By Brajesh Kumar Singh
Etawah (U.P), June 29 : Worried over the depleting population of Ghariyals in the River Chambal in Etawah, the Government is taking help of expert researchers of World Wide Fund for Nature (WWF) to ascertain reasons behind the steady decrease.
The WWF team is using radio transmitters to monitor the movements of the Ghariyals for which chips are being fixed on their tails.
Geoffrey Lang, the famous animal researcher, believes that fitting such high capacity chips can give a lot of clue behind the Ghariyals' overall and seasonal movements. But he also said that the data of various aspects has to be compiled to arrive at any particular conclusion.
"We do not know that Ghariyals live in small places and basically move along the riverbanks during the monsoon or they travel back and forth on the upstream or downstream. So all of these things will help us understand more about the requirements of the Ghariyals. As it is a special animal in South Asia and Chambal population is the most important in the world. This way we can learn on scientific basis to conserve and manage the Ghariyals in this beautiful river," said Geoffrey Lang, a researcher on reptiles.
These chips will transmit waves with which the Ghariyals can be tracked within a radius of two kilometers. And, it is hoped that within the limited sphere, the fishermen who disturb and catch the Ghariyals can be trapped and implicated as per law.
Veterinarians are embedding the chips in a gradual manner and 30 Ghariyals have been so far identified in a particular area.
"This is an advanced tool of transmitter which has a range of two kilometers to detect and this is for the first time it is being used," said M. Vasu, Coordinator of the WWF India
The researchers opine that untimely deaths of these alligators are not because of pollution in the region or any natural reasons.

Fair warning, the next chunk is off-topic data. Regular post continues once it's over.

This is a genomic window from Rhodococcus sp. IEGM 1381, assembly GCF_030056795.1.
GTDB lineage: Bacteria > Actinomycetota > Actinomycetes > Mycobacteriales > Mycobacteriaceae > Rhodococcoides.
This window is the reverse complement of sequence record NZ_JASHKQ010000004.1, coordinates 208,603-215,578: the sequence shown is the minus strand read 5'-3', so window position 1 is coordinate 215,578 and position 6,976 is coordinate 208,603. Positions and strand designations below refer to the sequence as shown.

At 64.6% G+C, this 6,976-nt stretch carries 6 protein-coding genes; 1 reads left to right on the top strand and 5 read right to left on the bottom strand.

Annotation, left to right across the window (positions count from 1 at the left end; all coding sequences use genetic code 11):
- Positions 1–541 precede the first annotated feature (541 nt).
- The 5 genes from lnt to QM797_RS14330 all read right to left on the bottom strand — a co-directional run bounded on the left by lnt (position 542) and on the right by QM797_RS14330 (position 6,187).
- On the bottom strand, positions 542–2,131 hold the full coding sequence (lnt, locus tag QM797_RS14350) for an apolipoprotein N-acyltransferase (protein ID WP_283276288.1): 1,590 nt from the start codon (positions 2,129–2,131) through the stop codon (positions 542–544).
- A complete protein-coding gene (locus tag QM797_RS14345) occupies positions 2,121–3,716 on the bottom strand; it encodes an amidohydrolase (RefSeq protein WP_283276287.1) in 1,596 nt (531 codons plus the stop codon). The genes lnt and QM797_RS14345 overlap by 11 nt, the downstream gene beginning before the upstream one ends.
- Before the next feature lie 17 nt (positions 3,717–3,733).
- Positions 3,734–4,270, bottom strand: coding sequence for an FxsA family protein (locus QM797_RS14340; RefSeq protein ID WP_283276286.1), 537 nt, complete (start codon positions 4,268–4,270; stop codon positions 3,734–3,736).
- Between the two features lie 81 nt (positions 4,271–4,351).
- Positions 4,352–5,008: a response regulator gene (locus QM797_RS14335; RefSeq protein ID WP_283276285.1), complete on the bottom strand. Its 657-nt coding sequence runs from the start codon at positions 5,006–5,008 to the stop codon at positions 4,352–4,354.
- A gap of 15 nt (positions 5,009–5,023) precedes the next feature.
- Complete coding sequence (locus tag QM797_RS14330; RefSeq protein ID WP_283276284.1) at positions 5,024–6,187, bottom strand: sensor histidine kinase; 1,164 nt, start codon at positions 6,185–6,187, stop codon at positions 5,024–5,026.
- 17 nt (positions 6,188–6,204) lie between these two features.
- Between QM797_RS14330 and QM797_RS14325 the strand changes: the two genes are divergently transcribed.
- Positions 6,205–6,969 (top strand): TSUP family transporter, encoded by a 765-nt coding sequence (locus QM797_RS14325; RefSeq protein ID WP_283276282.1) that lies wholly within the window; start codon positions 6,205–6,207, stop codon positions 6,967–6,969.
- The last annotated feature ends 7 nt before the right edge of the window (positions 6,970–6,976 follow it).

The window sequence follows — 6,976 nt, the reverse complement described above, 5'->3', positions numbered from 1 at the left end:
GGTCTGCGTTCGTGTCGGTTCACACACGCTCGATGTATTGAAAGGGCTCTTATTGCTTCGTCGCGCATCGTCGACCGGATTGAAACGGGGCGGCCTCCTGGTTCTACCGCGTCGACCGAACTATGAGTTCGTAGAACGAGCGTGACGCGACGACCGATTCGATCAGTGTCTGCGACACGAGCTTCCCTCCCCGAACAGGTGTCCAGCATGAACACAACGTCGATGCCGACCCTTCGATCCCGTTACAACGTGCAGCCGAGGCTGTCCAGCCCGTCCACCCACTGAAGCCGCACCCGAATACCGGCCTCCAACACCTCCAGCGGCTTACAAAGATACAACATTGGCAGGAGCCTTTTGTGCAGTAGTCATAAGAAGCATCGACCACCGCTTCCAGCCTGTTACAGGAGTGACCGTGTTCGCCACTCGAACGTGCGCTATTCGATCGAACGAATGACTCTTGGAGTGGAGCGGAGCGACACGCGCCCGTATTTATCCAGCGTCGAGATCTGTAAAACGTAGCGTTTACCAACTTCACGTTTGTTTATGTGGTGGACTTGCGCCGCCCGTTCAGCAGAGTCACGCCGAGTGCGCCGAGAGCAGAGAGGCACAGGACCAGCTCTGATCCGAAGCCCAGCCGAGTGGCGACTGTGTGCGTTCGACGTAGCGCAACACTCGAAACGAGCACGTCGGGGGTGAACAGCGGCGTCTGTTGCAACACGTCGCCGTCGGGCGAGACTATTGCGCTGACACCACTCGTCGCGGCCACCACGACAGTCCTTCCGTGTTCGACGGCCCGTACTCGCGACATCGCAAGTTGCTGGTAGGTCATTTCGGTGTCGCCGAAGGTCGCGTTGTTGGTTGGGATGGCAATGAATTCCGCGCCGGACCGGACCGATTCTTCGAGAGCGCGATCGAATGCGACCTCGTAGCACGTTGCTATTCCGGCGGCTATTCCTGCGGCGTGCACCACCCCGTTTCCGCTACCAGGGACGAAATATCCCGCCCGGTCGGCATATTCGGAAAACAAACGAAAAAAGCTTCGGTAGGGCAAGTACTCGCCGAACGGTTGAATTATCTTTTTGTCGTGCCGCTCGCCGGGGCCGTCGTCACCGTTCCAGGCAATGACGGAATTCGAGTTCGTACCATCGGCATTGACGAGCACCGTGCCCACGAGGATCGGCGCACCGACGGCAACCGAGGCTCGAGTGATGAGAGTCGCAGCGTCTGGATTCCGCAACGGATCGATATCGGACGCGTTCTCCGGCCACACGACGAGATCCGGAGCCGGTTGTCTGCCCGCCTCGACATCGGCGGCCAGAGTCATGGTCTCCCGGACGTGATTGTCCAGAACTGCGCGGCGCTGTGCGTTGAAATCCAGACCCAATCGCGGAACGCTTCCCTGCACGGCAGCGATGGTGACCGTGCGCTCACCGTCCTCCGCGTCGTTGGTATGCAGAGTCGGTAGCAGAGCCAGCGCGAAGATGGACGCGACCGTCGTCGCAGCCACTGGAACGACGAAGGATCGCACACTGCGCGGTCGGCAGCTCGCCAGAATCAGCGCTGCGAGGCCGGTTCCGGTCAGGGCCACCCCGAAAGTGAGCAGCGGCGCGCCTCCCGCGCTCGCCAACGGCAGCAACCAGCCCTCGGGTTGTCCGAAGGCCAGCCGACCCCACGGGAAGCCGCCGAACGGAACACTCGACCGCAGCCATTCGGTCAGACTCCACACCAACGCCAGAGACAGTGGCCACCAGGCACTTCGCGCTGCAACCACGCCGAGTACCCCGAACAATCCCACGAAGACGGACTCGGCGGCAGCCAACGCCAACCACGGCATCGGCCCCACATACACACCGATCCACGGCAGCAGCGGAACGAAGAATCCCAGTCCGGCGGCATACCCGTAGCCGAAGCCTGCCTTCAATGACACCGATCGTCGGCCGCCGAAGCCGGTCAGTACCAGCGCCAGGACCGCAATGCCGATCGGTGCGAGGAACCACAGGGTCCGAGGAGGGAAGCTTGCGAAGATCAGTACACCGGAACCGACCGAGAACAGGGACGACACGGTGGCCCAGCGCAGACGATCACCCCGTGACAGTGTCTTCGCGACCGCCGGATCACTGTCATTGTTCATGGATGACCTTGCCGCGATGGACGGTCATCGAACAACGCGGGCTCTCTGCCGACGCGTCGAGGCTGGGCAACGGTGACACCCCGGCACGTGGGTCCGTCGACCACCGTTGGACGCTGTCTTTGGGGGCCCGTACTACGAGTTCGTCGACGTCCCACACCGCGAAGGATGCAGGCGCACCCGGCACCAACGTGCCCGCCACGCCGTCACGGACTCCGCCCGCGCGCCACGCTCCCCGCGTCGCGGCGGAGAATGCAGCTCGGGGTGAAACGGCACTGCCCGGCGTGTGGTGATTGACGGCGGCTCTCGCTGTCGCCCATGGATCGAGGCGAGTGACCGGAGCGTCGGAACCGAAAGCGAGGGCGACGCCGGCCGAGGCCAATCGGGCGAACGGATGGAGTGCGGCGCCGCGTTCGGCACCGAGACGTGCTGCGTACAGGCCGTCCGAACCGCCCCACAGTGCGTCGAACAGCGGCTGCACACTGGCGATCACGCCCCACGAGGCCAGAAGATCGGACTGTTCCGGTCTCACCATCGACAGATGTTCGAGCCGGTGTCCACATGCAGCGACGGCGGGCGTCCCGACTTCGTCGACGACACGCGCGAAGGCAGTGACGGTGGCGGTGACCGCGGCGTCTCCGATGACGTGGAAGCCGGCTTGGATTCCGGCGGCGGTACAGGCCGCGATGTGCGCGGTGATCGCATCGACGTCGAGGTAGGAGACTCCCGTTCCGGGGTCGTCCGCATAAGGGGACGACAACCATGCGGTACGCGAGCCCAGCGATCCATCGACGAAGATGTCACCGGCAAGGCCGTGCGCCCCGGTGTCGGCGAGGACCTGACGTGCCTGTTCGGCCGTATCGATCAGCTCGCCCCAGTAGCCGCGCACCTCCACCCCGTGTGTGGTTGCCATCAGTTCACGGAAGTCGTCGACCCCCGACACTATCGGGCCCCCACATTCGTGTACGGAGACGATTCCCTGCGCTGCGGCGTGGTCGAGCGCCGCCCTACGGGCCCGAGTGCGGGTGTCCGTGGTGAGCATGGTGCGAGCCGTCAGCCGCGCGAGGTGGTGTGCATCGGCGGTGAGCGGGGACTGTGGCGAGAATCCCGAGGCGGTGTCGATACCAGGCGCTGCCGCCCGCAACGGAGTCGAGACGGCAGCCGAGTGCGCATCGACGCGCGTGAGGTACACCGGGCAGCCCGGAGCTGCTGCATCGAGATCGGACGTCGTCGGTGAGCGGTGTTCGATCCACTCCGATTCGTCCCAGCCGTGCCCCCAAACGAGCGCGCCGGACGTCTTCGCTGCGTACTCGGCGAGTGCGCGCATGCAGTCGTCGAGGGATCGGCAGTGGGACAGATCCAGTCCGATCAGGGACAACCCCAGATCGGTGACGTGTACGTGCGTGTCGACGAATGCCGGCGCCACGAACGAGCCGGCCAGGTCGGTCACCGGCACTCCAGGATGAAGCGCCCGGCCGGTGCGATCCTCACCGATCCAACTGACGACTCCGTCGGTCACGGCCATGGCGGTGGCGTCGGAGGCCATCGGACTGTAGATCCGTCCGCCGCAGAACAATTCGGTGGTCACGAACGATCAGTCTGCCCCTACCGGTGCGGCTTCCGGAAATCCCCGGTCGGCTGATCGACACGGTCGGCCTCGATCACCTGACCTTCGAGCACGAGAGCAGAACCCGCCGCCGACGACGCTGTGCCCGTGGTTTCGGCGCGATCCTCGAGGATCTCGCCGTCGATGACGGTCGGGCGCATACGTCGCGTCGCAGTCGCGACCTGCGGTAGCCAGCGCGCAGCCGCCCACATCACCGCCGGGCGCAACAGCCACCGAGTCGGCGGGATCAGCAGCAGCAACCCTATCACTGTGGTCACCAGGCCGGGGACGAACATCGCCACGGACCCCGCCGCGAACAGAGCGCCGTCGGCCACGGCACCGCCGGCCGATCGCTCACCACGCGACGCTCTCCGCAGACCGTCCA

We could be closer than ever before in understanding the real cause of gharial deaths", said Ravi Singh, Secretary General and CEO, WWF-India and Chairman of Gharial Crisis Management Group at an event in New Delhi recently.
"Fundamental gaps in the knowledge of Gharial biology were highlighted in the course of investigations of gharial mortalities that occurred in Chambal. We are hopeful that telemetry test currently underway on gharials will fill in gaps in our understanding of this species," he further added.
River Chambal that flows through Etawah in Uttar Pradesh has long been known for being the home to the alligators known as the Indian Ghariyals.
Sadly, these unique slim-shaped alligators in comparison to crocodiles are feared to go extinct soon. In the last few years, their number has dwindled despite serious efforts including setting up of a breeding centre near Lucknow.
The Forest Department in Etawah is concerned over the depleting number of Ghariyals and it is taking its best remedial measures to save these alligators.
It may be recalled that more than 100 Gharials (Gavalis Gangeticus) were lost in the National Chambal Sanctuary since December 2007.